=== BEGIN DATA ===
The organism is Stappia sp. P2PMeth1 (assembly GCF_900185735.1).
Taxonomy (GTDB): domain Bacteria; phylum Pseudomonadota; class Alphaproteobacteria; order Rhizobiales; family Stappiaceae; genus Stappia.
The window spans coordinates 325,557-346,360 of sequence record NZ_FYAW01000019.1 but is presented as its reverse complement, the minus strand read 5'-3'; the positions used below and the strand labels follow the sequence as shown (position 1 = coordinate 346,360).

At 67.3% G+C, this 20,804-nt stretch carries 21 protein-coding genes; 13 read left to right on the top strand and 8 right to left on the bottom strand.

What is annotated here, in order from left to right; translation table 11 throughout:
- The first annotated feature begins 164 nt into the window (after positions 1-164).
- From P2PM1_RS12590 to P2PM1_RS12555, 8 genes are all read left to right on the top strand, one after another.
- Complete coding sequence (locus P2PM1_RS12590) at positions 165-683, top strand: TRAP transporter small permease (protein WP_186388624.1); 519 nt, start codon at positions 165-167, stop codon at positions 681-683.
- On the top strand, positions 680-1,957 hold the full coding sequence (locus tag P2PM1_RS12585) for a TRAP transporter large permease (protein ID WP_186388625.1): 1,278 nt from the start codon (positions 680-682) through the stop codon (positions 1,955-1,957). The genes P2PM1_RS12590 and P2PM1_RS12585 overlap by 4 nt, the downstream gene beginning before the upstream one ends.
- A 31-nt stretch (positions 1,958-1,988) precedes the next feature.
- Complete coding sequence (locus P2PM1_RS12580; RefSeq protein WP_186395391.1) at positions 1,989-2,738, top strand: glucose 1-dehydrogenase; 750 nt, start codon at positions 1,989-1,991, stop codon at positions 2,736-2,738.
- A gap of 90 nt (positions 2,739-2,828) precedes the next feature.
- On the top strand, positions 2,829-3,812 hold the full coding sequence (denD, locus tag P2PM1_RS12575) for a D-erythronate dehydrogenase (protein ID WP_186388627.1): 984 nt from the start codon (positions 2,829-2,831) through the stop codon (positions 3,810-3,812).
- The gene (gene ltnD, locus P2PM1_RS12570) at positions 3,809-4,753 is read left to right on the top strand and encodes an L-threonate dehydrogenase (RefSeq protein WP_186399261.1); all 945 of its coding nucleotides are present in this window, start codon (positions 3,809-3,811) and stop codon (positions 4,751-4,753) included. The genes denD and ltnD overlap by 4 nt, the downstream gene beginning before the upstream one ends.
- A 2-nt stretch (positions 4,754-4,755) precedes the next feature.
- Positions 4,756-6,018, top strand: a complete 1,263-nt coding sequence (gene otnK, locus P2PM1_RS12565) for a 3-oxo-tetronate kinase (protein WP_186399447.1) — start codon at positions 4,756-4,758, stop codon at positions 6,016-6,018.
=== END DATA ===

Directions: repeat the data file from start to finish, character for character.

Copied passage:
The organism is Stappia sp. P2PMeth1 (assembly GCF_900185735.1).
Taxonomy (GTDB): domain Bacteria; phylum Pseudomonadota; class Alphaproteobacteria; order Rhizobiales; family Stappiaceae; genus Stappia.
The window spans coordinates 325,557-346,360 of sequence record NZ_FYAW01000019.1 but is presented as its reverse complement, the minus strand read 5'-3'; the positions used below and the strand labels follow the sequence as shown (position 1 = coordinate 346,360).

At 67.3% G+C, this 20,804-nt stretch carries 21 protein-coding genes; 13 read left to right on the top strand and 8 right to left on the bottom strand.

What is annotated here, in order from left to right; translation table 11 throughout:
- The first annotated feature begins 164 nt into the window (after positions 1-164).
- From P2PM1_RS12590 to P2PM1_RS12555, 8 genes are all read left to right on the top strand, one after another.
- Complete coding sequence (locus P2PM1_RS12590) at positions 165-683, top strand: TRAP transporter small permease (protein WP_186388624.1); 519 nt, start codon at positions 165-167, stop codon at positions 681-683.
- On the top strand, positions 680-1,957 hold the full coding sequence (locus tag P2PM1_RS12585) for a TRAP transporter large permease (protein ID WP_186388625.1): 1,278 nt from the start codon (positions 680-682) through the stop codon (positions 1,955-1,957). The genes P2PM1_RS12590 and P2PM1_RS12585 overlap by 4 nt, the downstream gene beginning before the upstream one ends.
- A 31-nt stretch (positions 1,958-1,988) precedes the next feature.
- Complete coding sequence (locus P2PM1_RS12580; RefSeq protein WP_186395391.1) at positions 1,989-2,738, top strand: glucose 1-dehydrogenase; 750 nt, start codon at positions 1,989-1,991, stop codon at positions 2,736-2,738.
- A gap of 90 nt (positions 2,739-2,828) precedes the next feature.
- On the top strand, positions 2,829-3,812 hold the full coding sequence (denD, locus tag P2PM1_RS12575) for a D-erythronate dehydrogenase (protein ID WP_186388627.1): 984 nt from the start codon (positions 2,829-2,831) through the stop codon (positions 3,810-3,812).
- The gene (gene ltnD, locus P2PM1_RS12570) at positions 3,809-4,753 is read left to right on the top strand and encodes an L-threonate dehydrogenase (RefSeq protein WP_186399261.1); all 945 of its coding nucleotides are present in this window, start codon (positions 3,809-3,811) and stop codon (positions 4,751-4,753) included. The genes denD and ltnD overlap by 4 nt, the downstream gene beginning before the upstream one ends.
- A 2-nt stretch (positions 4,754-4,755) precedes the next feature.
- Positions 4,756-6,018, top strand: a complete 1,263-nt coding sequence (gene otnK, locus P2PM1_RS12565) for a 3-oxo-tetronate kinase (protein WP_186399447.1) — start codon at positions 4,756-4,758, stop codon at positions 6,016-6,018.